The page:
How N. Korea suddenly had ICBMs that work

If you're interested in this story, it may be in print somewhere, but it's also in this podcast that you can listen to online, with no
add-on apps:
https://www.nytimes.com/2017/08/24/podcasts/the-daily/north-korea-nuclear-missiles-ukraine.html
Hint: They didn't do it themselves.
--
Ed Huntress

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Ed Huntress wrote on 8/24/2017 6:42 PM:

It is very easy to make a rocket. The difficult part is the flight control unit that keeps the rocket flying straight and narrow instead of going in random directions after liftoff and crashing back to earth near the launchpad.
A modern smartphone has all the sensors required to let the rocket correct its course and guide itself to its destination.
All you need to do is write an App and send the output to an interface to control the power of each of the three nozzles (a rocket as no wings or rudder, so a minimum of three nozzles would be needed to make the rocket go in any direction you want it to).
North Korea makes smartphones: <http://www.telegraph.co.uk/news/worldnews/asia/northkorea/10238617/Kim-Jong-un-visits-North-Korean-smartphone-factory.html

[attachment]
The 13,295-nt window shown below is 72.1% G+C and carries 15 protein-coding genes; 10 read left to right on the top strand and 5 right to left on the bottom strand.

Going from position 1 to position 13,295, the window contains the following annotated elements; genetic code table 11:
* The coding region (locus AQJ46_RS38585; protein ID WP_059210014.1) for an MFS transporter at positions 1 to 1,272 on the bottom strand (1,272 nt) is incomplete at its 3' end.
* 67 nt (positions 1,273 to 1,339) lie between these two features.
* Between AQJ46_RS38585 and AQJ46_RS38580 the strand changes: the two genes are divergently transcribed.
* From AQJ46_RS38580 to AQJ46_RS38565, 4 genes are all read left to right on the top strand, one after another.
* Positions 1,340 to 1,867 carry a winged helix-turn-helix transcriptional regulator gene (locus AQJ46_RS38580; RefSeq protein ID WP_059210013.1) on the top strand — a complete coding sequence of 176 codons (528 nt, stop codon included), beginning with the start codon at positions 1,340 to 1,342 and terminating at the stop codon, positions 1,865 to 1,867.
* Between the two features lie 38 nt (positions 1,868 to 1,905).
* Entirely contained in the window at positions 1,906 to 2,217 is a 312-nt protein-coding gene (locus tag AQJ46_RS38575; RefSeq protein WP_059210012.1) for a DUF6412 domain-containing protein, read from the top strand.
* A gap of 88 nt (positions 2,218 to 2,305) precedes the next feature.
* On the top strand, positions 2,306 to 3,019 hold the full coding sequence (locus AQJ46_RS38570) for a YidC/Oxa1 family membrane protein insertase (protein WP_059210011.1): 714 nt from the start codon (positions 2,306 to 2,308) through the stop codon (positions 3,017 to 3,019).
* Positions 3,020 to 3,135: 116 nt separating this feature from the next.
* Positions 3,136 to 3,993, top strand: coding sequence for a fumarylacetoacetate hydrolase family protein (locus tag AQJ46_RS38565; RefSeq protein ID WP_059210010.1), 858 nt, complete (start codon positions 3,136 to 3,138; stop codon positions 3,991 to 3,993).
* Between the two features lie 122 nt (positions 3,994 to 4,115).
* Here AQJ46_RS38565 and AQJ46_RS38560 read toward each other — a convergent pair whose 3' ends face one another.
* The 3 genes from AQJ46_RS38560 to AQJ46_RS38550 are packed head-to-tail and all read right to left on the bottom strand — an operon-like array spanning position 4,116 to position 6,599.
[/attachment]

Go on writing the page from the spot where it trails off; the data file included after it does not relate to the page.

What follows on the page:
Download this Android App (Sensors Multitool) to read the sensors: <https://play.google.com/store/apps/details?id=com.wered.sensorsmultitool&hl=en
This "Sensors Multitool" App can read all the sensors in your Android smartphone (everything you need to guide a missile to its destination):
GPS Rotation Vector Linear Acceleration Gravity Gyroscope Accelerometer Magnetic Pressure Orientation
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On Thu, 24 Aug 2017 19:44:42 -0400, EBsoZZ?? ?????? ? ??????? ??TeRcSC

The story is about the engines. N. Korea couldn't get a mid-range rocket to fire reliably. All of a sudden, they're building ICBMs that work.
The analysts recently realized why. The engines are Cold-War-Era Russian -- possibly made in the old Russian heavy-engine factory in the Ukraine.